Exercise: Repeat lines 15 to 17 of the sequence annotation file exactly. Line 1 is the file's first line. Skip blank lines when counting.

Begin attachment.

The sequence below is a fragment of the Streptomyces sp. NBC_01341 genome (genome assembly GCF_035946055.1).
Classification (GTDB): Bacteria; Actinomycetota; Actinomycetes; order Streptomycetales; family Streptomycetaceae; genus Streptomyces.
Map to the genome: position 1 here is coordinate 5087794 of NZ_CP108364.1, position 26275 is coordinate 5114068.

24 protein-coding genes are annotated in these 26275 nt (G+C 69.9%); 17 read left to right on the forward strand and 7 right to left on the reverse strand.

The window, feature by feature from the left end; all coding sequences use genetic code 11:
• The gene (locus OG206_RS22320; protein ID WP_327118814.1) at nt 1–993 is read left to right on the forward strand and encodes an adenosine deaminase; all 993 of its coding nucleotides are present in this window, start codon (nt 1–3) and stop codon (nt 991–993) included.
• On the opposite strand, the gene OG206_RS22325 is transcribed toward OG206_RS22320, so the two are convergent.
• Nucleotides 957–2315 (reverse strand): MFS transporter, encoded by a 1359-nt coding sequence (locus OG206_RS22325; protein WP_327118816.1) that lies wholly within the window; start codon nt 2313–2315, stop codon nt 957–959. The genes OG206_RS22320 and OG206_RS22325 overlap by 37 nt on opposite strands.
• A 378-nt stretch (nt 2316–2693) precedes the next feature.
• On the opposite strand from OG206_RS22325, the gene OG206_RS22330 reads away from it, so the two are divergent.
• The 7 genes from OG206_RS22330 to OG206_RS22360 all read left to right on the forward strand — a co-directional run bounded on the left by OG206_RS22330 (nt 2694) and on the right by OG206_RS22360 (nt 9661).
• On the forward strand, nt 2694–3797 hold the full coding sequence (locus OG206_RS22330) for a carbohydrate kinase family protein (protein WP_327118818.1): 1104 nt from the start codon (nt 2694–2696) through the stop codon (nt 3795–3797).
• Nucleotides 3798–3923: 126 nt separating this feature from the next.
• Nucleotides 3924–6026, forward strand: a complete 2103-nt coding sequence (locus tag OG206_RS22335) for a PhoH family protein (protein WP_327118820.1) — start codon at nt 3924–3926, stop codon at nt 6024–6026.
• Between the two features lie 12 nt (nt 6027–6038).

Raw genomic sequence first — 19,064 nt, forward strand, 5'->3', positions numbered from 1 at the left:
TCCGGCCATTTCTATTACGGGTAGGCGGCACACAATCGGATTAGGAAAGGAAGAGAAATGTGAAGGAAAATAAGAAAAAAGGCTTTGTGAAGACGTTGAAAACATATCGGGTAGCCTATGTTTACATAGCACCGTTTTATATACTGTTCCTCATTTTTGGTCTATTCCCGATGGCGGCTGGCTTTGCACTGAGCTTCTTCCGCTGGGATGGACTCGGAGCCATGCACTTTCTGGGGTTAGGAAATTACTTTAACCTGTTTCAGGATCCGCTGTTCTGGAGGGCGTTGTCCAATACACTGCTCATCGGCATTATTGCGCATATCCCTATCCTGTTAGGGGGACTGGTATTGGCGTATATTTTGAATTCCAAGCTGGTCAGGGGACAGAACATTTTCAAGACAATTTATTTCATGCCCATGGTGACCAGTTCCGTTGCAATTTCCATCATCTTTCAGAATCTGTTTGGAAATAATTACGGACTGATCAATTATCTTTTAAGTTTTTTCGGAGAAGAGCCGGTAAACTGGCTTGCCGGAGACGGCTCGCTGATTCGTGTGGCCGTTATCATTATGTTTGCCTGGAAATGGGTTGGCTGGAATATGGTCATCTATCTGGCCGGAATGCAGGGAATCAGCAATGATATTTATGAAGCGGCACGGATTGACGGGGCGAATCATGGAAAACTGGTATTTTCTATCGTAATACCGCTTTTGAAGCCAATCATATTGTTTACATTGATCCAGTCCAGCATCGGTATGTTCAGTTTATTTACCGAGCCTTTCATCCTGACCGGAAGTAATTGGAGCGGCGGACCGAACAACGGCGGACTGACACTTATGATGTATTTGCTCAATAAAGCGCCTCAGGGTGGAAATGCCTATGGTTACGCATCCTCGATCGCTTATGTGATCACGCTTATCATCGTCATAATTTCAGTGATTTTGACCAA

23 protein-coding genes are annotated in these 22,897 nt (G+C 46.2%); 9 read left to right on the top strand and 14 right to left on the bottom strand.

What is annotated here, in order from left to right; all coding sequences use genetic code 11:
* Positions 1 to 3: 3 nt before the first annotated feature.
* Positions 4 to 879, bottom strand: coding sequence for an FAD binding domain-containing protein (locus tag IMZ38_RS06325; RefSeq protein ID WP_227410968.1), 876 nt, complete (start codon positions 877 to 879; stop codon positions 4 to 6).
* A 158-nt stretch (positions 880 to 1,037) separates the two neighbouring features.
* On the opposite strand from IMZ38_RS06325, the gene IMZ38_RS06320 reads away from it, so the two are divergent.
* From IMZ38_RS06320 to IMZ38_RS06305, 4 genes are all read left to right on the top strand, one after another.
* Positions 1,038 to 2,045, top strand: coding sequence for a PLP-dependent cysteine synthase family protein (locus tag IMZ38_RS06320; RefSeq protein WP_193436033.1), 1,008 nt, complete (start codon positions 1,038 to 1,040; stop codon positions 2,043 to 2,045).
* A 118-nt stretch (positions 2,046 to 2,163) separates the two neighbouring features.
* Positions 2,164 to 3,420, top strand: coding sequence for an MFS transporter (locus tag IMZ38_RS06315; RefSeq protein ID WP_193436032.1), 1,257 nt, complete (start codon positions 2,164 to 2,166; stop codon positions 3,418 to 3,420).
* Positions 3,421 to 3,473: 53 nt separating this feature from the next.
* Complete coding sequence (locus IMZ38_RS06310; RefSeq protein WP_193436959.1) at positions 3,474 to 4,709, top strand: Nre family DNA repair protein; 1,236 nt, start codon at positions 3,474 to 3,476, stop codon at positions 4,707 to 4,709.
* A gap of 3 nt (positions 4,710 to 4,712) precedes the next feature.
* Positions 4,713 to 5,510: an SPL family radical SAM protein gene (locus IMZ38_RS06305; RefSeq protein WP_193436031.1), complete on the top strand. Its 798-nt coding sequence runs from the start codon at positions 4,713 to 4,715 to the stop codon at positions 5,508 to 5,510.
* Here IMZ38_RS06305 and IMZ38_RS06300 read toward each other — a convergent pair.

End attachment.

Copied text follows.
• Between the two features lie 12 nt (nt 6027–6038).

Raw genomic sequence first — 19,064 nt, forward strand, 5'->3', positions numbered from 1 at the left:
TCCGGCCATTTCTATTACGGGTAGGCGGCACACAATCGGATTAGGAAAGGAAGAGAAATGTGAAGGAAAATAAGAAAAAAGGCTTTGTGAAGACGTTGAAAACATATCGGGTAGCCTATGTTTACATAGCACCGTTTTATATACTGTTCCTCATTTTTGGTCTATTCCCGATGGCGGCTGGCTTTGCACTGAGCTTCTTCCGCTGGGATGGACTCGGAGCCATGCACTTTCTGGGGTTAGGAAATTACTTTAACCTGTTTCAGGATCCGCTGTTCTGGAGGGCGTTGTCCAATACACTGCTCATCGGCATTATTGCGCATATCCCTATCCTGTTAGGGGGACTGGTATTGGCGTATATTTTGAATTCCAAGCTGGTCAGGGGACAGAACATTTTCAAGACAATTTATTTCATGCCCATGGTGACCAGTTCCGTTGCAATTTCCATCATCTTTCAGAATCTGTTTGGAAATAATTACGGACTGATCAATTATCTTTTAAGTTTTTTCGGAGAAGAGCCGGTAAACTGGCTTGCCGGAGACGGCTCGCTGATTCGTGTGGCCGTTATCATTATGTTTGCCTGGAAATGGGTTGGCTGGAATATGGTCATCTATCTGGCCGGAATGCAGGGAATCAGCAATGATATTTATGAAGCGGCACGGATTGACGGGGCGAATCATGGAAAACTGGTATTTTCTATCGTAATACCGCTTTTGAAGCCAATCATATTGTTTACATTGATCCAGTCCAGCATCGGTATGTTCAGTTTATTTACCGAGCCTTTCATCCTGACCGGAAGTAATTGGAGCGGCGGACCGAACAACGGCGGACTGACACTTATGATGTATTTGCTCAATAAAGCGCCTCAGGGTGGAAATGCCTATGGTTACGCATCCTCGATCGCTTATGTGATCACGCTTATCATCGTCATAATTTCAGTGATTTTGACCAA